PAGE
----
Recently in Bioenergy: December 13-19
Forbes recently released an infographic charting the main players in global biofuel production. According to the U.S. Energy Information Administration, the top 3 countries include the United States, Brazil and Germany. These countries produce 940,000, 449,000 and 68,000 barrels per day, respectively. Read the full article on Forbes.
Boeing, Alaska Airlines and the Port of Seattle are working on a joint effort that may make the use of aviation biofuels more mainstream. Through the agreement, the companies will study how to incorporate biofuels into the Seattle airport’s fuel system in 5 to 6 years. The aviation industry hopes to reduce carbon emissions by 50%-80%by 205a0, mostly through biofuels. Read the full article on USA Today.
U.S. ethanol production hit 1 million barrels for the second time in history, according to the U.S. Energy Information Administration. The first time U.S. ethanol production hit 1 million barrels per day was the week ending November 20, with 1.008 million barrels per day. Read the full article on Ethanol Producer Magazine.
Cevital plans to build a corn-based ethanol plant in Brazil’s Mato Grosso state – the plant would be located in Vera, which is close to the main soy and corn hubs. Although Brazil’s ethanol typically is produced from sugarcane, some ethanol producers have been looking at using corn for its low cost and greater availability. Read the full article on Reuters.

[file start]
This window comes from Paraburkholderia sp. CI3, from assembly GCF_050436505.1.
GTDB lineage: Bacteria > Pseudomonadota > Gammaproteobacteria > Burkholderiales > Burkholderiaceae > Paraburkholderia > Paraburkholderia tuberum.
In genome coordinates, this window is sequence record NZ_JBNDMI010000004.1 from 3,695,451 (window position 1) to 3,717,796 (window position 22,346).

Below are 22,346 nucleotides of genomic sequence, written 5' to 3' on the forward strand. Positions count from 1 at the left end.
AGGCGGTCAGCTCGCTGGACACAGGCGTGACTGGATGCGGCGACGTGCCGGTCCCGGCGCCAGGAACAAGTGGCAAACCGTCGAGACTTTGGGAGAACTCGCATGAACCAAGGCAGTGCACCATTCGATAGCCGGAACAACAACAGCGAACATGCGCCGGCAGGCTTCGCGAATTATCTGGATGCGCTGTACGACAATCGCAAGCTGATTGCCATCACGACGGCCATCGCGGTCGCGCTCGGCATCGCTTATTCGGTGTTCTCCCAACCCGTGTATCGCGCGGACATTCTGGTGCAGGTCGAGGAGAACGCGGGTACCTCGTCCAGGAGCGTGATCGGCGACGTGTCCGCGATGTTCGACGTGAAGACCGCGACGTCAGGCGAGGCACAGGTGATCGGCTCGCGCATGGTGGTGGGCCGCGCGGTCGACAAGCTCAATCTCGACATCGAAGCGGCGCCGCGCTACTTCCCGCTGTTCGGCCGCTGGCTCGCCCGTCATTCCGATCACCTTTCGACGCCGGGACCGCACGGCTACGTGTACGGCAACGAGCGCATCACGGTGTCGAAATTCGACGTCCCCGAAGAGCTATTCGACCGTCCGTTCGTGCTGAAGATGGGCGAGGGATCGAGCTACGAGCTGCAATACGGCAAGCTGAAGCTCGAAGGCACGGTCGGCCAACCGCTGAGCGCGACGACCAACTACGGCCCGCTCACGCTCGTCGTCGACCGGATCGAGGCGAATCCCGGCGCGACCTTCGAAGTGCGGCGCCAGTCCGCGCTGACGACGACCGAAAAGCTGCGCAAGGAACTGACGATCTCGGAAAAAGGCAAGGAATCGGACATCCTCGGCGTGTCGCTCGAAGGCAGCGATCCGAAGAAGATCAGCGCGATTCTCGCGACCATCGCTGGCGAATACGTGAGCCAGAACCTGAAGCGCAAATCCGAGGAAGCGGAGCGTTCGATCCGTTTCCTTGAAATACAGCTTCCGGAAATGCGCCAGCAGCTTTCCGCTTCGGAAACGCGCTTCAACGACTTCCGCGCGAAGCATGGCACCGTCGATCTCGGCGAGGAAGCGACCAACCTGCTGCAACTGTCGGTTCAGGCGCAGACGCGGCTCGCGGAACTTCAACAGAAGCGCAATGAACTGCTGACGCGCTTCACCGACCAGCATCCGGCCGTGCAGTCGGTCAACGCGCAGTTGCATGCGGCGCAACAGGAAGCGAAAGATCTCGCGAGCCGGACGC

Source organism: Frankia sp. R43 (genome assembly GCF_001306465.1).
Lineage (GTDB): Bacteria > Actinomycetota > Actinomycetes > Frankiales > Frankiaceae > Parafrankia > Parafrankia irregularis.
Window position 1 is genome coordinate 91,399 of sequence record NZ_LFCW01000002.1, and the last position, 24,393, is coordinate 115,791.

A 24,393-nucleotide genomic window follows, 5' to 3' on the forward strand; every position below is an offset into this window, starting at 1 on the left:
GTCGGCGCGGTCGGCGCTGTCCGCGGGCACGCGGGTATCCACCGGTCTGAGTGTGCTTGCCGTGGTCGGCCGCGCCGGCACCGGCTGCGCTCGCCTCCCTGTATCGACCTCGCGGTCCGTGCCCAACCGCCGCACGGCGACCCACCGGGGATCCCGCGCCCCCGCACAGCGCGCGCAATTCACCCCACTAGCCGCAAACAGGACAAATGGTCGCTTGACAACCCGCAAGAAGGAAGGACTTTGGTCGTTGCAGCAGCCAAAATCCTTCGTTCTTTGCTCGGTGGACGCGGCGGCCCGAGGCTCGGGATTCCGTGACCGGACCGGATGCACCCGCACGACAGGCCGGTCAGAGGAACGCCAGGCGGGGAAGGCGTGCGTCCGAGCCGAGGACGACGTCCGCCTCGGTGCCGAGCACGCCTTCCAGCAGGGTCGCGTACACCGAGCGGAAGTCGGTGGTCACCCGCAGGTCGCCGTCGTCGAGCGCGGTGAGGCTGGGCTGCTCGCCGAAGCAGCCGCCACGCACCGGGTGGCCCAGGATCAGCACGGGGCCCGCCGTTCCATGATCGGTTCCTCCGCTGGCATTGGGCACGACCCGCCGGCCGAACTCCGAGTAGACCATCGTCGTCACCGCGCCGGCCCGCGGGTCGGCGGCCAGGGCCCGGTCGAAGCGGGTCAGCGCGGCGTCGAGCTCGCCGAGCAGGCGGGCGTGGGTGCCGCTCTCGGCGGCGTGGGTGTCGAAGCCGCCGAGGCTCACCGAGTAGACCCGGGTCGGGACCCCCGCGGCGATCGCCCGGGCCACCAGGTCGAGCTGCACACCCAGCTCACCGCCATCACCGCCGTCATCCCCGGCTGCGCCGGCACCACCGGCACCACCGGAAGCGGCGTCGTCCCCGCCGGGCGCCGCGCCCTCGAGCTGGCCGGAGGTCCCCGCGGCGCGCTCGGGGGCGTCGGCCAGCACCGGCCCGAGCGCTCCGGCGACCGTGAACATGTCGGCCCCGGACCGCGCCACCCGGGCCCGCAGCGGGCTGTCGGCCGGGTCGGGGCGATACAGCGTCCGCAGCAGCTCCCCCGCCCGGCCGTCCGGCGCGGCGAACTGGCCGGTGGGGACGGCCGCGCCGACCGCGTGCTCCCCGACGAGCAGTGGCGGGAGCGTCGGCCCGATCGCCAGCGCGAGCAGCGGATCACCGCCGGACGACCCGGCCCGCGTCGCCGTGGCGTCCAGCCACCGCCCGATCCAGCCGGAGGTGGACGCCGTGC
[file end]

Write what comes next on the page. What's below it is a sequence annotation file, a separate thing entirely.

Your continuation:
The latest spending bill funding the U.S. government through October 2016 includes a legislative package that would extend certain bioenergy tax incentives for two years. The tax package extends the second generation biofuel production credit and the special allowance for second generation biofuel plant property through January 1, 2017. It also extends the biodiesel and renewable diesel tax credit, the alternative fuels excise tax credit and the credit for alternative fuel vehicle refueling property through December 31, 2016. Read the full article on Ethanol Producer Magazine.
India will begin allowing automakers to manufacture ethanol-only vehicles, which will also have the flexibility to switch to other fuels. The announcement has been met with some speculation about India’s ability to support these vehicles, since the country has not been able to source enough sugarcane by-product for its current low gasoline-blending targets. The country plans to release more details by January 26. Read the full article on Reuters.
Latest posts by Evan V. (see all)
- International biofuel investments up - March 1, 2016
- National Ethanol Conference highlights industry strengths and innovations - February 25, 2016
- Technology innovations reduce the cost of biofuel production - February 17, 2016